Consumers can typically purchase up to a 100 mg dose of CBD in these suppositories.
As the CBD industry has expanded, companies have come up with a multitude of methods of consuming these remedies. The most basic and most familiar formula is CBD oil, but that oil can now be found as capsules, tinctures, topical formulas, and even edible formulas. While not wildly popular, suppositories are now available to dose consumers with CBD rectally and vaginally.
Naturally, this last option isn’t exactly the top of the list for many people, considering the alternatives, but should it be? Is this method of delivery a more effective way to get the desired results from CBD use?
Theoretically, using suppositories could help whatever substance that is taken to hit the bloodstream at a much faster rate than other options, while it creates a strong affect than going through the digestive system. When a consumer ingests a product with CBD, the formula is broken down by stomach acid, which ultimately reduces the dose that is absorbed through the bloodstream.
These types of remedies have already been developed for use by cannabis patients, along with sufferers of other conditions. Though there is no psychoactive high associated with the suppository, multiple reports state that this delivery method can be used for soothing immense path.
The use of a suppository for marijuana dosing metabolizes much differently than when the user takes a suppository for medications like morphine. It is theoretically possible that a substantial amount of THC could be consumed without any intoxicating feelings. Clearly, there are benefits to having the medicinal impact of cannabis at such a high level, but without being anchored to a couch from intoxication. For pain that comes from menstrual cramps and back pain, this option can feel like deliverance.
CBD is still being researched, which is why there isn’t a substantial amount of evidence from CBD-based suppositories exclusively. However, separately, these two topics have been well-researched, even if researchers still need to learn more about CBD to make conclusive claims over its effects. Suppositories have been on the market for decades, and many supporters believe that this method can help with an increased absorption rate. When consuming CBD orally, the absorption rate is usually under 20%, while vaping offers about 30% to 55% absorption, depending on the study referenced.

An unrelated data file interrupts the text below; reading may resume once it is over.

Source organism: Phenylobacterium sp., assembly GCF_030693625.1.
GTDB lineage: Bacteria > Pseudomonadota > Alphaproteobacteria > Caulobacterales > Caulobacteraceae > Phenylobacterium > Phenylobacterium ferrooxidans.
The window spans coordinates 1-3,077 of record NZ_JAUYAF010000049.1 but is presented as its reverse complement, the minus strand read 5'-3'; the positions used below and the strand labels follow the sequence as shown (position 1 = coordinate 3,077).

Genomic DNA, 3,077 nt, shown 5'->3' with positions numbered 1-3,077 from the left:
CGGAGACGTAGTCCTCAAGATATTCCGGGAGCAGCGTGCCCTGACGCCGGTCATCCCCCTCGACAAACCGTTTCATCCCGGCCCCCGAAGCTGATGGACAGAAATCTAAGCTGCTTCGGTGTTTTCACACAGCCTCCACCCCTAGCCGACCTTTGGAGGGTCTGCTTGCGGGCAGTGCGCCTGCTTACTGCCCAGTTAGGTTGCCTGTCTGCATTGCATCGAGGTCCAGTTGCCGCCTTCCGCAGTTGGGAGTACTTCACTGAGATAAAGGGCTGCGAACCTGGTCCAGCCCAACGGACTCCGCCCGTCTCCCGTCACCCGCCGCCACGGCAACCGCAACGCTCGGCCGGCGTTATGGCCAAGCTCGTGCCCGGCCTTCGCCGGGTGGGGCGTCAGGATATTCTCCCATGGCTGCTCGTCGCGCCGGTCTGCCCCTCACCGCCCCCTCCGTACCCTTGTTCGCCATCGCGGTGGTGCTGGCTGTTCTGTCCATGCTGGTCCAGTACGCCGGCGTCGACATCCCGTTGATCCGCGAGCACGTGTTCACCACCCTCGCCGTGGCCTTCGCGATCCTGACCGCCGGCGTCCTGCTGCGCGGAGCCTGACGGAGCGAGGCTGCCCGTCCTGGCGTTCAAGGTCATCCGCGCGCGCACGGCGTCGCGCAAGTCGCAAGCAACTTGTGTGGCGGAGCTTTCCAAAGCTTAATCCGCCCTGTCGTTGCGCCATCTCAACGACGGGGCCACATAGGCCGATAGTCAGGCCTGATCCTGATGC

There is very limited scientific research regarding CBD suppositories. A study from 1985, published in the Journal of Pharmaceutical Sciences, stated that there was no THC found in blood plasma when the compound was administered rectally, using rhesus monkeys. Dr. Mahmoud ElSohly stated that this study is proof that THC isn’t actually absorbed in the bloodstream with this method, though one study is hardly enough to consider the research to have conclusive evidence.
In 1991, Dr. ElSohly held a study that was published in the Journal of Pharmaceutical Science, revealing unusual results. In the research, the scientists discovered THC-HS, a chemically-modified version of THC, which is bioavailable in the rectum. Another study involving ElSohly popped up last year, stating that the concentration of THC found in blood plasma with a THC-HS suppository was up to 80% bioavailable. Now, the market features options that allow consumers to purchase doses of between 25mg and 100 mg at an affordable price.
There’s clearly anecdotal evidence that suppositories can give an extremely high dose of THC or CBD, so the new question is – do consumers want to get a higher dose by using a rectal method of absorption?
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